Cleveland Browns quarterback Deshaun Watson's suspension for violating the NFL's personal conduct policy will reportedly be extended to 11 games and a $5 million fine will be implemented following a settlement between the National Football League and NFL Players Association, ESPN's Adam Schefter reported on Thursday (August 18).
"Breaking: NFL and NFLPA reached agreement on an 11-game suspension for Browns QB Deshaun Watson, per sources," Schefter tweeted. "The settlement also includes a fine of $5 million that will go to charity. Deal still is not signed but it is agreed to."
Watson will be eligible to return for the Browns' Week 13 matchup against the Houston Texans, his former team, on December 4.
The quarterback addressed reporters after the announced settlement on Thursday and denied "ever assaulting anyone or disrespecting anyone."
"I will continue to stand on my innocence and keep pushing forward," Watson said via Cleveland.com's Mary Kay Cabot. "I've always stood on not disrespecting or sexually assaulting anyone."
Watson was previously facing a six-game suspension handed down by appointed disciplinary officer Sue L. Robinson, but the NFL has appealed the ruling and plans to seek a one-year ban.
Watson recently started in the Browns' preseason opener -- his first NFL appearance since January 2020 -- and threw for seven yards and completed 1 of 5 pass attempts during a 24-13 victory against the Jacksonville Jaguars.
The Browns' announcement that Watson would start came one day after NFL Commissioner Roger Goodell publicly said that the league has "seen the evidence" necessary to pursue a one-year ban for the quarterback, referring to Watson's alleged actions as "egregious" and "predatory behavior."
Goodell spoke publicly on Tuesday (August 9) following a special league meeting in Minneapolis to officially approve the sale of the Denver Broncos and addressed the NFL's decision to appeal Watson's six-game suspension for violating the league's personal conduct policy previously handed down by appointed disciplinary officer Sue L. Robinson.
"We've seen the evidence," Goodell said via NFL.com. "[Disciplinary officer Sue L. Robinson] was very clear about the evidence, should we enforce the evidence. That there was multiple violations here, and they were egregious, and it was predatory behavior. Those are things that we always felt were important for us to address in a way that's responsible."
Earlier this month, NFL Network's Tom Pelissero and Ian Rapoport shared a statement from NFL Vice President of Communications Brian McCarthy, which said, "the NFL notified the NFLPA that it will appeal Judge Robinson's disciplinary decision and filed its brief this afternoon. Commissioner Roger Goodell will determine who will hear the appeal."
A source familiar with the appeal told NFL.com's Judy Battista that the league was seeking a full-year suspension for Watson at the time of the initial report.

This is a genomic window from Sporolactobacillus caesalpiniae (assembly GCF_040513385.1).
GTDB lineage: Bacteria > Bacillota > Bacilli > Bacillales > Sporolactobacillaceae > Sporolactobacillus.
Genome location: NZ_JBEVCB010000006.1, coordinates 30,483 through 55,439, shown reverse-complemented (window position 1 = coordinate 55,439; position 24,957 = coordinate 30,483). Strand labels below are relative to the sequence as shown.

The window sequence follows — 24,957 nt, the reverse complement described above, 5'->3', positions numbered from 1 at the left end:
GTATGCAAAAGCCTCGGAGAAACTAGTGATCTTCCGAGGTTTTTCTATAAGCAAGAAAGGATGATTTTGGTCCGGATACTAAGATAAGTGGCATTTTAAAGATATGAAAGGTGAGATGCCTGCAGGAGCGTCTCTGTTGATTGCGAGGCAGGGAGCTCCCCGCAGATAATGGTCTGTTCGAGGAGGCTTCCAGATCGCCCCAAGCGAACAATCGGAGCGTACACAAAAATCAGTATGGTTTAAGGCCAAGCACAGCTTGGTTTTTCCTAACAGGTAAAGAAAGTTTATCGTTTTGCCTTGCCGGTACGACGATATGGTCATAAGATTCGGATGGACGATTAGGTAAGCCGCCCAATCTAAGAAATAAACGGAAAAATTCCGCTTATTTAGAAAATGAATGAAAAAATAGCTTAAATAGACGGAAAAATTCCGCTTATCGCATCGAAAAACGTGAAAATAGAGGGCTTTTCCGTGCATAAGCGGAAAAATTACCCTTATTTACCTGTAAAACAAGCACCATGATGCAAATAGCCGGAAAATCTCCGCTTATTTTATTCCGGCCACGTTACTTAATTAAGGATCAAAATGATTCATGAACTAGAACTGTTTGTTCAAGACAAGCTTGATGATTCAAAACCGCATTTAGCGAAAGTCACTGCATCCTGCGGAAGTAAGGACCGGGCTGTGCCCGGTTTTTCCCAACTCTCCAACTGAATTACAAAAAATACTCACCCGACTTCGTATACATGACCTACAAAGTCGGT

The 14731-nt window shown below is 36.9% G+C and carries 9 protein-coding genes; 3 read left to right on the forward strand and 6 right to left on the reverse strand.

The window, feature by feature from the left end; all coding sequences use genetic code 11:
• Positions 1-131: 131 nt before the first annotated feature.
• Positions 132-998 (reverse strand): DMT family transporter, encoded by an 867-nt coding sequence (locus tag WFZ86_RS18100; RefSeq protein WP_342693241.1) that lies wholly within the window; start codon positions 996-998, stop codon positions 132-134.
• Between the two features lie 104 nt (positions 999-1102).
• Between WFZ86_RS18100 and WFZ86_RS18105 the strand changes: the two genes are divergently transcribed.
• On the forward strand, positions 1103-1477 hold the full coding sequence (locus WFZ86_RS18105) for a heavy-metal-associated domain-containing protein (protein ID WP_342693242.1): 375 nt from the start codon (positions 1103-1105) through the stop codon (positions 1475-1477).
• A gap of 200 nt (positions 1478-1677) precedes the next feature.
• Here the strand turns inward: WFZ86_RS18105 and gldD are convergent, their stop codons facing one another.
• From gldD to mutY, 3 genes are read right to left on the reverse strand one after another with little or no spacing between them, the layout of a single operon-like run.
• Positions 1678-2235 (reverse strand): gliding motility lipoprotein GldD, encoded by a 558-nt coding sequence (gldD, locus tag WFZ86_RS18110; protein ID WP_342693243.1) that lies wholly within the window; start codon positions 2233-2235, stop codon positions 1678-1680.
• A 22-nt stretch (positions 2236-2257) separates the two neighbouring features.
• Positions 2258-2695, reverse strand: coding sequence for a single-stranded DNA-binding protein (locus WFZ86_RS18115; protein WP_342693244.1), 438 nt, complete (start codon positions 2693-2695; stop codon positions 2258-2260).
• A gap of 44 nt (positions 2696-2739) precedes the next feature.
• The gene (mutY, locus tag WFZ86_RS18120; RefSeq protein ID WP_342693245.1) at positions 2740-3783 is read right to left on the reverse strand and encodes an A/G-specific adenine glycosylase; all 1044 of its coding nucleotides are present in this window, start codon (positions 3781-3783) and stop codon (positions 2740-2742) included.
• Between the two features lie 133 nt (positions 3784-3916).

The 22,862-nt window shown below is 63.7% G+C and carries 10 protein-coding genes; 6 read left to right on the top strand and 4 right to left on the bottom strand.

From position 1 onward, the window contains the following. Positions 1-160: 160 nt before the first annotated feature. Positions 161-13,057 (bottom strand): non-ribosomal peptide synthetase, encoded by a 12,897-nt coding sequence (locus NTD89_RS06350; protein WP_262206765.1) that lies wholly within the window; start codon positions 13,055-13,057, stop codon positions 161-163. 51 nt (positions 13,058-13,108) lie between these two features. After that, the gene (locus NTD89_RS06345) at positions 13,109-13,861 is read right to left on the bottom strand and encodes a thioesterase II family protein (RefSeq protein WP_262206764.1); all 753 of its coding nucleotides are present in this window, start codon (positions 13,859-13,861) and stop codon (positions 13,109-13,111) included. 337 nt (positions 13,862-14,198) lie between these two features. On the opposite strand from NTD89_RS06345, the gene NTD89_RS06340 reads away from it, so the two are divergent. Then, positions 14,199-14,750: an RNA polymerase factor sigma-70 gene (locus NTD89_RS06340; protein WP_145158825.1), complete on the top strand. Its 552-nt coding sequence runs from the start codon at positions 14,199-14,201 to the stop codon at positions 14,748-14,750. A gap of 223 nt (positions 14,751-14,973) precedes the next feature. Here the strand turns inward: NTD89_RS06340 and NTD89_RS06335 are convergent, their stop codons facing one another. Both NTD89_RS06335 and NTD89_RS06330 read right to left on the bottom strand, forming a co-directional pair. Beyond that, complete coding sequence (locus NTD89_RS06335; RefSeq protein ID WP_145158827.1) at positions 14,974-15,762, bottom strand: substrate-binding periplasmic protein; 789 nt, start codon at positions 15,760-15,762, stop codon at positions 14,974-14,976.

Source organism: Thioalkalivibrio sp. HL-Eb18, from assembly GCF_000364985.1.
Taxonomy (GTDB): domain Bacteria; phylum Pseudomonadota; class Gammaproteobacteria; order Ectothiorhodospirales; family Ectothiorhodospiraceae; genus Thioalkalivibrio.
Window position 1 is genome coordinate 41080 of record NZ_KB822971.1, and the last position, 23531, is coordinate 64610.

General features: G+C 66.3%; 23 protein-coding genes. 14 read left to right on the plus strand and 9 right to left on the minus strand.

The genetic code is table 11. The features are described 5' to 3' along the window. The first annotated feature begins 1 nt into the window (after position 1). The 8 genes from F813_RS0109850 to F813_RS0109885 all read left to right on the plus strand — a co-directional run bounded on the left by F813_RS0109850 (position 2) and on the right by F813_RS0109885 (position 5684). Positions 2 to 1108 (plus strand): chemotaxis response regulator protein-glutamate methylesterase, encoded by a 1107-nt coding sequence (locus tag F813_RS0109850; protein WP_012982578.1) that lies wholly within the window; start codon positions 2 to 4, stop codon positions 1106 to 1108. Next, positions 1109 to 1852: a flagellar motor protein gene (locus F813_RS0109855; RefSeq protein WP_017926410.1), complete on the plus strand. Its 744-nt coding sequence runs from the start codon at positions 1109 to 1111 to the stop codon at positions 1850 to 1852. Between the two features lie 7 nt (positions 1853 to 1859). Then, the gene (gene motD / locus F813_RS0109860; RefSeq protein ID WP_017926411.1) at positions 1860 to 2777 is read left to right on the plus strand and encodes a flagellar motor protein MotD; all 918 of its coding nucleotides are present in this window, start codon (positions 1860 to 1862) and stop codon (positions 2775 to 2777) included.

Watson has been accused of sexual assault and inappropriate conduct in civil lawsuits filed by 25 women, all of which is reported to have taken place during massage sessions in the Houston area between March 2020 and March 2021 during his tenure with the Texans.
A judge ruled to drop one of the 25 lawsuits in April after ruling that plaintiffs needed to amend their petitions to disclose their names, ESPN reports.
The Texans reached confidential settlements with the 30 women made claims or prepared to against the team's former quarterback, the plaintiffs' attorney, Tony Buzbee, announced in a statement obtained by NFL.com on July 15.
In June, Buzbee announced that 20 of the then-24 civil lawsuits against Watson were settled in a statement shared on June 21.
"The cases against Deshaun Watson started with one phone call, from one brave and strong woman. That woman was Ashley Solis," Buzbee said. "At the time of that call she was just one of the hundreds of calls seeking legal assistance that our firm gets weekly. Even though she was originally turned away by our screening process, my staff insisted that I personally speak with her. I'm glad she persisted. Once we took a second look, and after having contact with Watson's original lawyer who disrespected Ashley and her profession and who arrogantly minimized the conduct of someone he referred to as an 'asset,' I was convinced that our law firm should try to help her. As a result of Ashley's lone but brave voice, soon many women who had allegedly experienced the same conduct were emboldened to step forward. I am incredibly proud to represent them all"
Watson also previously reportedly agreed to settle three of the remaining four lawsuits, according to Buzbee via ESPN.
Watson faced 24 civil lawsuits from women accusing him of inappropriate sexual conduct during massage sessions, however, two Texas grand juries declined to indict him on criminal charges and the quarterback has maintained his innocence throughout the legal process.
In March, Schefter reported Watson chose to play for the Browns and waived his no-trade clause ahead of an agreed deal between the Browns and the Houston Texans.